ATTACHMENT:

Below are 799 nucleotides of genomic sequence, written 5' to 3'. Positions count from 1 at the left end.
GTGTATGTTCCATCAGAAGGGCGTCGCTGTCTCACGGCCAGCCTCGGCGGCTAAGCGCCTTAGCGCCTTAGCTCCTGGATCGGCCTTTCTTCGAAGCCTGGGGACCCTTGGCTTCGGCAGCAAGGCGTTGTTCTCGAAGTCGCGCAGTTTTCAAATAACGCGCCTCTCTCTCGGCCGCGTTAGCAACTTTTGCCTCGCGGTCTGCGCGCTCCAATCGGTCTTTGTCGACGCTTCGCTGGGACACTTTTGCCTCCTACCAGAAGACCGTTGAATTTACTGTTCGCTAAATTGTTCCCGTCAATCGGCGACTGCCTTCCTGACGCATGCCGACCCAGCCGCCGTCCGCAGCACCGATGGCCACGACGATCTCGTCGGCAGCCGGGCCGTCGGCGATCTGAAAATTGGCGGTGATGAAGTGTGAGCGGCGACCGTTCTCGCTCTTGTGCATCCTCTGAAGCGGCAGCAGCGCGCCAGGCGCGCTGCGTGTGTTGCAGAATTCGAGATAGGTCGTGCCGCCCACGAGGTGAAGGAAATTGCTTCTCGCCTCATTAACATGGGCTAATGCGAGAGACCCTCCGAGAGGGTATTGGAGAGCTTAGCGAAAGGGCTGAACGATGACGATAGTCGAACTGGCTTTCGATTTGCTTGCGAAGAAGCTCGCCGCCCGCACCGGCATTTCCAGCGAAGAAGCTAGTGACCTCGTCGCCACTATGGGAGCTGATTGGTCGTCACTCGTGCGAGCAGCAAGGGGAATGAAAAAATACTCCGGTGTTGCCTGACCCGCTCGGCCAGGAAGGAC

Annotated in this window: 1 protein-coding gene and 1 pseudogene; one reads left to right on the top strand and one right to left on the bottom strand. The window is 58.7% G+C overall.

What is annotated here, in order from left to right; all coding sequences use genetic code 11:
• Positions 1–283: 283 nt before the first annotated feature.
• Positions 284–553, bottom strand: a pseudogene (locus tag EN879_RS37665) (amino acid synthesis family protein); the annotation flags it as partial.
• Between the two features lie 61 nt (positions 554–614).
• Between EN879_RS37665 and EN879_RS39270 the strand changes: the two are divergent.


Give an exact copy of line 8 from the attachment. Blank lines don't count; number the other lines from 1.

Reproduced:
• Between EN879_RS37665 and EN879_RS39270 the strand changes: the two are divergent.